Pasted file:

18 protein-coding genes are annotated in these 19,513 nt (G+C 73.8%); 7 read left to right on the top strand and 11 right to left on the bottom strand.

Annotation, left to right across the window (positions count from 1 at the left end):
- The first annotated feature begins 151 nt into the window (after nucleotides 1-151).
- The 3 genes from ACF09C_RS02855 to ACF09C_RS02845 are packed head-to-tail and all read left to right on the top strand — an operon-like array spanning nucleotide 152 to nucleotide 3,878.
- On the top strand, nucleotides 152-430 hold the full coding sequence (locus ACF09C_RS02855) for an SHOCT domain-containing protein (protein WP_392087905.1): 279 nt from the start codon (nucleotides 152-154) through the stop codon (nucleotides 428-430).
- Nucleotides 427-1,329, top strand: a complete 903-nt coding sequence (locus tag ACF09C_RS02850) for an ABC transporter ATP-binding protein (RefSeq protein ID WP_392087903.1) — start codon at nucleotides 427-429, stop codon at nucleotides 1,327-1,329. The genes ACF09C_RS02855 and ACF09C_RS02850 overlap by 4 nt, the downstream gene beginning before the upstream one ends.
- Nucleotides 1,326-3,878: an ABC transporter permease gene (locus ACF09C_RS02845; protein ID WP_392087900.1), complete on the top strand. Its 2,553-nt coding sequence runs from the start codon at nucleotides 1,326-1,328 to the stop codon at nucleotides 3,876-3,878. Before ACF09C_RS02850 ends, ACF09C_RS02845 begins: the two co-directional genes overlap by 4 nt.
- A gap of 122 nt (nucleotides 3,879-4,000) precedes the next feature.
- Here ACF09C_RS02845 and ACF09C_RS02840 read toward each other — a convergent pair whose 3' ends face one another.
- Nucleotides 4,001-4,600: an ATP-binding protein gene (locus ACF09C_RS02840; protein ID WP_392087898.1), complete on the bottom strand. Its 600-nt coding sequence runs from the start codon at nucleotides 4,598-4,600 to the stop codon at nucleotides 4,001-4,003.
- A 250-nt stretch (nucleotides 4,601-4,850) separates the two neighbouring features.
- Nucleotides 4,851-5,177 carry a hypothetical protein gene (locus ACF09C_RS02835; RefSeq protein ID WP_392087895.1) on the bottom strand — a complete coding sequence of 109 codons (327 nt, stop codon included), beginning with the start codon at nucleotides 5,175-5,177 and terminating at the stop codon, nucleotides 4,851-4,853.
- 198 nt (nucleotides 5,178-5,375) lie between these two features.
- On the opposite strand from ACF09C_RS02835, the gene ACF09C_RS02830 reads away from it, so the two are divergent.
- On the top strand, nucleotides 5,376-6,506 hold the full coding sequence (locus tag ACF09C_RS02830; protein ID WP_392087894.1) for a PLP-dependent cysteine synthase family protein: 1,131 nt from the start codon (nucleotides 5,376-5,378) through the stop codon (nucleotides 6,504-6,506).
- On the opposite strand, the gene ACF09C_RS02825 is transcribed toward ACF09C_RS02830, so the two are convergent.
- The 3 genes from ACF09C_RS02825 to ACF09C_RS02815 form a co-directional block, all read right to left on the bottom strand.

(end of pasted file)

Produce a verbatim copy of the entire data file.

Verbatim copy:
18 protein-coding genes are annotated in these 19,513 nt (G+C 73.8%); 7 read left to right on the top strand and 11 right to left on the bottom strand.

Annotation, left to right across the window (positions count from 1 at the left end):
- The first annotated feature begins 151 nt into the window (after nucleotides 1-151).
- The 3 genes from ACF09C_RS02855 to ACF09C_RS02845 are packed head-to-tail and all read left to right on the top strand — an operon-like array spanning nucleotide 152 to nucleotide 3,878.
- On the top strand, nucleotides 152-430 hold the full coding sequence (locus ACF09C_RS02855) for an SHOCT domain-containing protein (protein WP_392087905.1): 279 nt from the start codon (nucleotides 152-154) through the stop codon (nucleotides 428-430).
- Nucleotides 427-1,329, top strand: a complete 903-nt coding sequence (locus tag ACF09C_RS02850) for an ABC transporter ATP-binding protein (RefSeq protein ID WP_392087903.1) — start codon at nucleotides 427-429, stop codon at nucleotides 1,327-1,329. The genes ACF09C_RS02855 and ACF09C_RS02850 overlap by 4 nt, the downstream gene beginning before the upstream one ends.
- Nucleotides 1,326-3,878: an ABC transporter permease gene (locus ACF09C_RS02845; protein ID WP_392087900.1), complete on the top strand. Its 2,553-nt coding sequence runs from the start codon at nucleotides 1,326-1,328 to the stop codon at nucleotides 3,876-3,878. Before ACF09C_RS02850 ends, ACF09C_RS02845 begins: the two co-directional genes overlap by 4 nt.
- A gap of 122 nt (nucleotides 3,879-4,000) precedes the next feature.
- Here ACF09C_RS02845 and ACF09C_RS02840 read toward each other — a convergent pair whose 3' ends face one another.
- Nucleotides 4,001-4,600: an ATP-binding protein gene (locus ACF09C_RS02840; protein ID WP_392087898.1), complete on the bottom strand. Its 600-nt coding sequence runs from the start codon at nucleotides 4,598-4,600 to the stop codon at nucleotides 4,001-4,003.
- A 250-nt stretch (nucleotides 4,601-4,850) separates the two neighbouring features.
- Nucleotides 4,851-5,177 carry a hypothetical protein gene (locus ACF09C_RS02835; RefSeq protein ID WP_392087895.1) on the bottom strand — a complete coding sequence of 109 codons (327 nt, stop codon included), beginning with the start codon at nucleotides 5,175-5,177 and terminating at the stop codon, nucleotides 4,851-4,853.
- 198 nt (nucleotides 5,178-5,375) lie between these two features.
- On the opposite strand from ACF09C_RS02835, the gene ACF09C_RS02830 reads away from it, so the two are divergent.
- On the top strand, nucleotides 5,376-6,506 hold the full coding sequence (locus tag ACF09C_RS02830; protein ID WP_392087894.1) for a PLP-dependent cysteine synthase family protein: 1,131 nt from the start codon (nucleotides 5,376-5,378) through the stop codon (nucleotides 6,504-6,506).
- On the opposite strand, the gene ACF09C_RS02825 is transcribed toward ACF09C_RS02830, so the two are convergent.
- The 3 genes from ACF09C_RS02825 to ACF09C_RS02815 form a co-directional block, all read right to left on the bottom strand.